Editorial: Let bears run their course
According to Cherokee legend, bears are the keepers of dreams. Rowan residents who spotted a big black bear wandering around their neighborhood earlier this week would no doubt find that fitting. Some must have thought they were dreaming when they spied the burly creature lumbering across the yard or climbing a tree.
Bear sightings are relatively rare in our area. Previous to this week’s, the last widely reported visit occurred four years ago, and as many will recall, it ended sadly when a Thomasville police officer killed “Boo-Boo,” as the bear had been dubbed. But if bear population trends continue, it’s a phenomenon we might as well get used to while familiarizing ourselves with the basic ground rules for bear-human interactions, such as keeping a respectful distance and not offering any easy meals.
The revival of black bear populations is one of the state’s natural success stories, according to wildlife experts. In the country’s early days, black bears roamed across the area that would become North Carolina. With settlement of the state’s interior, however, bear populations declined. By the early 1900s, black bears were found only in the mountains and coastal swamps. A blight that decimated chestnut trees also wiped out a prime item on the bear buffet. Thanks to the designation of bear sanctuaries and more rigorous control of bear hunting, however, the numbers stabilized and expanded. Today, the N.C. Wildlife Resources Commission estimates the state has approximately 11,000 bears — and counting. While they’re still concentrated in the mountains and coastal refuges, increased bear populations and increased development have resulted in more bears venturing into the midlands and even the middle of towns and cities.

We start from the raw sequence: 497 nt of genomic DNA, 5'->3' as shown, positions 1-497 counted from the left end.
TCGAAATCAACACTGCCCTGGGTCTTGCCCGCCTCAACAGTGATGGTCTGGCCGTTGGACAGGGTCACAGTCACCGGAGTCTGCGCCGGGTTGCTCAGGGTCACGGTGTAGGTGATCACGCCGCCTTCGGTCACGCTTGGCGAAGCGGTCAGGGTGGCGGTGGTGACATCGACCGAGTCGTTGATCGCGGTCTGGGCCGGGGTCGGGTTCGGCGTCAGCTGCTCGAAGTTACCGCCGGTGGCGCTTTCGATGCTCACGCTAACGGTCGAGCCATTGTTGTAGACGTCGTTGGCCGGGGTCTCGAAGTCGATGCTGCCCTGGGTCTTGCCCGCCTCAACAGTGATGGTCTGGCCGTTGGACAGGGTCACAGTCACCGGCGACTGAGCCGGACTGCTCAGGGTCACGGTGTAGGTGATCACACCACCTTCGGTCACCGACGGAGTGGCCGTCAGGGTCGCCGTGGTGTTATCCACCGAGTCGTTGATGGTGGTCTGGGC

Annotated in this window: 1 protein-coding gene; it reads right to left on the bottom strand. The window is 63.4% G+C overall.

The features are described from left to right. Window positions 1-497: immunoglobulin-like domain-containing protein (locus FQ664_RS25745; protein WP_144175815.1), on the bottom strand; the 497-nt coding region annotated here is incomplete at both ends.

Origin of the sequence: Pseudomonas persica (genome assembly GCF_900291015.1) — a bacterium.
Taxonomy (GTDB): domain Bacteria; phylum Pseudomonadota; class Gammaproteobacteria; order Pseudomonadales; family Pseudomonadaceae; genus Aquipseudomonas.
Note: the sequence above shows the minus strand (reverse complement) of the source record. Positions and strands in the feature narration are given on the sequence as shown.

Inevitably, our first reaction to a bear in the backyard is to think someone should do something about it. But wildlife officials say the best course is to let nature run its course and let the bear depart on its own. The N.C. Wildlife Commission website lists several reasons why wildlife officers don’t routinely tranquilize and trap nomadic, or “nuisance,” bears. Typically, wandering bears aren’t a threat to humans, and the number of such sightings makes it unrealistic to drug and haul the animals away (a dangerous process in itself). Besides, the website states, “we have no remote places left to relocate bears where they will not come into contact with humans.”
Such encounters are only likely to increase, even here in the caveless Piedmont. Best learn to bear with it.